NOAA in your neighborhood
Summer is in full swing, and with the recommendation to stay home and maintain social distance during COVID-19, you may find yourself looking at your surroundings a little differently (or maybe a little more closely) this season. Are you looking deeper into a neighborhood creek, finding things you’ve never noticed before? Viewing clouds in the sky you don’t usually take the time to look at? Are you watching a storm pass for a little while longer than you normally would?
Many of our NOAA resources go hand-in-hand with what you might be noticing in your neighborhood. Check out some of the connections staff from the NOAA Office of Education made below and then look for some of your own!
Get “cirrus” about clouds
Submitted by Bekkah Lampe
How many different kinds of clouds can you identify in the photograph above? I can count at least three. Use the NOAA Cloudwise poster to help you out!
Click to see some identified clouds in this photo.
Oysters: A tasty and important mollusk
Submitted by Maggie Allen
You won’t see a rainbow at high noon (at least not in the United States)
Submitted by Marissa Jones
*At least, the sun is too high for rainbows to appear in the sky. Expand to learn more.
So what’s going on here in this picture I took many years ago on a hike with some friends in Oregon? At 3 pm Pacific on September 8, 2012, the sun was still high overhead. And a rainbow did form, but we were looking down on it!
Mosquito habitat: Search and destroy
Submitted by Audrey Maran
Weather Ready at home
Submitted by Andrea Sassard
As parts of the East Coast faced the impacts of Isaias, I thought about what I could do to be ready for tropical storms and hurricanes. Emergency preparedness starts at home, and putting together a disaster supplies kit is one way to keep you and your family ready for anything. Stuck inside during a rainy morning, I pulled up this checklist and inventoried what I had on hand. The checklist felt a little overwhelming, but bit by bit, I checked some things off or made a list of items, like a NOAA Weather Radio, that I need to get. As we may need to stay socially distant during an emergency, I also updated my kit to follow CDC guidance. Learn more about hurricanes, what to do before a storm, and check out other weather safety tips.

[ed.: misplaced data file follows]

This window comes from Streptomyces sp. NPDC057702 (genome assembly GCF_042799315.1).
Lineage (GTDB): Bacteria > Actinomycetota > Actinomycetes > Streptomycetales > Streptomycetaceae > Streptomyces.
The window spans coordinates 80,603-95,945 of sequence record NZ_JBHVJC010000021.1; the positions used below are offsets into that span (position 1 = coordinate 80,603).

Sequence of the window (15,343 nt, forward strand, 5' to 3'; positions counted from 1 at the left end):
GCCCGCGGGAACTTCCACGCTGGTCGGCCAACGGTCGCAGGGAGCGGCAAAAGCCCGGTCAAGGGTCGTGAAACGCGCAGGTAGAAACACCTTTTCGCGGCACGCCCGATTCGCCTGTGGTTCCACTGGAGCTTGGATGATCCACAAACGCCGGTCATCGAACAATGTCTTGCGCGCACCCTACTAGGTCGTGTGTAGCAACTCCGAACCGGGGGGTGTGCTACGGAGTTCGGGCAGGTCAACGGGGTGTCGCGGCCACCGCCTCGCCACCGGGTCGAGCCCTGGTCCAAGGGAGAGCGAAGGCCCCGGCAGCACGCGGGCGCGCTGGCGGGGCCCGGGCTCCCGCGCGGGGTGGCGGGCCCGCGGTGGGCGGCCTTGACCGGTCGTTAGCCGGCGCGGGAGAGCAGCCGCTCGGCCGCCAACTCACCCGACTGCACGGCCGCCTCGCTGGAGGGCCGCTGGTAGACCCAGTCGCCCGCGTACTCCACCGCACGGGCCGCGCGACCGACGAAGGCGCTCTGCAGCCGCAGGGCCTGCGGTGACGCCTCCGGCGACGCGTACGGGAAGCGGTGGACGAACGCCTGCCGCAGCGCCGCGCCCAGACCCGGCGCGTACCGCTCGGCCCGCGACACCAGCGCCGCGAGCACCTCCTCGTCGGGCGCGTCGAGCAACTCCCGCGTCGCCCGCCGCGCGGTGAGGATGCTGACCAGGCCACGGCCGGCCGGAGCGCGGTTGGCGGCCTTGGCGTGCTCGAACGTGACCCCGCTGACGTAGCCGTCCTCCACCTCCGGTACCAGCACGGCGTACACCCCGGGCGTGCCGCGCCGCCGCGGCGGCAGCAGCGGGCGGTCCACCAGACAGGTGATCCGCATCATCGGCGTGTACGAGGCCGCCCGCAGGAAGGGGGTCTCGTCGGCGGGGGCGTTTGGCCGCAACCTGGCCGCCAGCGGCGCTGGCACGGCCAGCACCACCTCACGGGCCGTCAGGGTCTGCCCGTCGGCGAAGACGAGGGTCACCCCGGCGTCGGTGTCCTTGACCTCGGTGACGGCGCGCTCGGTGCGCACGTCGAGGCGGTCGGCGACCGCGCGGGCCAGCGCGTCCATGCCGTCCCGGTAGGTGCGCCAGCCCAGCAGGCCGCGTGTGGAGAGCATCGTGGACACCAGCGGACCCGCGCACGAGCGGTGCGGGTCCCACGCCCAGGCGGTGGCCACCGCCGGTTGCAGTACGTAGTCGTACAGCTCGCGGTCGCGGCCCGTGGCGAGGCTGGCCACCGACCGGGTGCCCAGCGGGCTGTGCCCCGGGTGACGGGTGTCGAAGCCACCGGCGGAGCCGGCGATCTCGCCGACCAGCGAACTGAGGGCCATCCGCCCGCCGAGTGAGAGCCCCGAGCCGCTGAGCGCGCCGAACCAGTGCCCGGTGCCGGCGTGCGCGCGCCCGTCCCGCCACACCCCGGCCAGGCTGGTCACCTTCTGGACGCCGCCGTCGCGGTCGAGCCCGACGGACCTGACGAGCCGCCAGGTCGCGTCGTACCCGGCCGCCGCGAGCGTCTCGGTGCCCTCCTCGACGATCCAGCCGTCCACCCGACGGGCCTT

Stuck in the mud (or river!)
Submitted by Lisa Kim
Expand to see the largest piece of debris I’ve found during my adventures! You can track pollution like this and other debris with the Marine Debris Tracker app.
It’s all connected: The importance of cleaning up little neighborhood streams
Submitted by Maggie Allen
Submitted by Amara Huddleston